Slide 6.14

Harrison and van Hoek, Logistics Management and Strategy: Competing T hrough the Supply Chain , 4th Edition, © Pearson Education Limited 2011

„Economic’ batch quantity (EBQ) formula: answers the question “ how many

parts to make at a time?”

– Similar principles are used to determine how many parts at a time to order from

suppliers in „economic‟ order quantities (EOQs).

– Both EBQ and EOQ assume that parts are used at a uniform rate (i.e. that

demand is stable), and that another batch of parts should be made or ordered

when stock falls below the re-order point.

– A buffer (or safety) stock line is shown below the re-order level. Buffer stock

acts as a „safety net‟ in order to cushion the effects of variability in demand and

lead times.

Buffer stock is a function of the service level (risk of stock outs), lead time

variability and demand variability.

The re-order point is therefore the sum of the forecast demand during the

lead time plus the buffer stock requirement

Economic’ batch sizes and order sizes

Slide 6.15

Harrison and van Hoek, Logistics Management and Strategy: Competing T hrough the Supply Chain , 4th Edition, © Pearson Education Limited 2011

Figure 6.4 Economic batch quantity

Slide 6.16

Harrison and van Hoek, Logistics Management and Strategy: Competing T hrough the Supply Chain , 4th Edition, © Pearson Education Limited 2011

• The EBQ increases with usage rate and changeover cost, and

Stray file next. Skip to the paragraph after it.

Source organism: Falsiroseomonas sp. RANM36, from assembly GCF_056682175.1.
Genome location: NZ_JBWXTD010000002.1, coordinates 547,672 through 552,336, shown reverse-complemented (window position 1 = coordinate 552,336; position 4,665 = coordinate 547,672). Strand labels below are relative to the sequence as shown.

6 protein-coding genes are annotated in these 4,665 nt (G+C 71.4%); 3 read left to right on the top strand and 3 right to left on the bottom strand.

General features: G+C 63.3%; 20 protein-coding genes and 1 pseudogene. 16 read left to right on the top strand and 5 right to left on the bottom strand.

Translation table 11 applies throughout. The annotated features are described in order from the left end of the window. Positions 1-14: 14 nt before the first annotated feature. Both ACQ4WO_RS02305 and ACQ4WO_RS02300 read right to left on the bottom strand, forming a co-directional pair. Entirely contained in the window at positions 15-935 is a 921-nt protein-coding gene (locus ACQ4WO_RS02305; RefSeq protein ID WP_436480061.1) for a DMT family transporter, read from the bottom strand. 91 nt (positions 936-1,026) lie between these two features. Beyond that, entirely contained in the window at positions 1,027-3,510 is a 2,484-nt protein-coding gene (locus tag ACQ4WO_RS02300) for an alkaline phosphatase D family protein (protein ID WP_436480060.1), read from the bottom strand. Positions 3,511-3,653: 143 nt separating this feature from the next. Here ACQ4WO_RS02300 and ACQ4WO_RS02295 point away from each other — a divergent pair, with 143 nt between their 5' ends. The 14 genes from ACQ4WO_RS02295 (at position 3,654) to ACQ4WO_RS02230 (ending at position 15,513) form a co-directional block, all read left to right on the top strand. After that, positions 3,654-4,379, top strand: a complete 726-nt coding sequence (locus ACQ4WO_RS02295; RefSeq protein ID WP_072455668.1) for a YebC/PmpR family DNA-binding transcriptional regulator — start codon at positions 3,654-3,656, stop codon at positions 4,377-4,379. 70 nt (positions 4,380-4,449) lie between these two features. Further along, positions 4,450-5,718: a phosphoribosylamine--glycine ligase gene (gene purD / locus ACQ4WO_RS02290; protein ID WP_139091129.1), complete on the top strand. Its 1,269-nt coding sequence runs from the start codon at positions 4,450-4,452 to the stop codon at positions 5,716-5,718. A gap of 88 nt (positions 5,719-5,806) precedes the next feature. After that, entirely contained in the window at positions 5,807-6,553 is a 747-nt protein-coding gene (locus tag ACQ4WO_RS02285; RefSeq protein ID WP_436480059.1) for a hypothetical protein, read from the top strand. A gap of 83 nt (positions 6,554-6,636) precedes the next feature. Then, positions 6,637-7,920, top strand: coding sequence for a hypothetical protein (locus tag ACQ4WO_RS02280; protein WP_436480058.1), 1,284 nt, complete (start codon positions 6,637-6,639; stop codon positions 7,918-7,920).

reduces with manufactured cost per unit and inventory carrying cost.

• Figure 6.4 shows how changeover costs reduce as the batch size

increases: the bigger the batch size, the lower the changeover costs

per unit.

• Inventory carrying costs increase linearly with batch size: the bigger

the batch size, the bigger the carrying costs.

• A total cost line can be added, which is at a minimum when the two

lines cross.

Slide 6.17

Harrison and van Hoek, Logistics Management and Strategy: Competing T hrough the Supply Chain , 4th Edition, © Pearson Education Limited 2011

Figure 6.5 As EBQ → 1

Slide 6.18

Harrison and van Hoek, Logistics Management and Strategy: Competing T hrough the Supply Chain , 4th Edition, © Pearson Education Limited 2011

Slide 6.19

Harrison and van Hoek, Logistics Management and Strategy: Competing T hrough the Supply Chain , 4th Edition, © Pearson Education Limited 2011

Table 6.3 Economic order quantity example

Slide 6.20

Harrison and van Hoek, Logistics Management and Strategy: Competing T hrough the Supply Chain , 4th Edition, © Pearson Education Limited 2011

Table 6.4 Periodic order quantity example

Slide 6.21

Harrison and van Hoek, Logistics Management and Strategy: Competing T hrough the Supply Chain , 4th Edition, © Pearson Education Limited 2011

Periodic Review

Slide 6.22

Harrison and van Hoek, Logistics Management and Strategy: Competing T hrough the Supply Chain , 4th Edition, © Pearson Education Limited 2011

Planning and control in retailing

• Retailing is faced with planning and control challenges which are quite

distinct from manufacturing:

– A retailer cannot generate sales without stock.

– The product range that has to be supported on the shelf is comparatively

wide.

– Several stages of the internal supply chain must be coordinated –

depots, back of store and front of store.

– Retail profit margins in grocery are tighter (2–4 per cent) than for large,

branded manufacturers (8–10 per cent).

– Demand can be affected by changes that are difficult to forecast, such

as seasonality, fashion, endorsements and promotions.

– „Best before‟ and „use by‟ dates for fresh produce increase obsolescence

pressures and inventory turns.

– Reverse logistics is more complicated because product is being reversed

from one point (the store) to a multitude of supply chains (suppliers).

Slide 6.23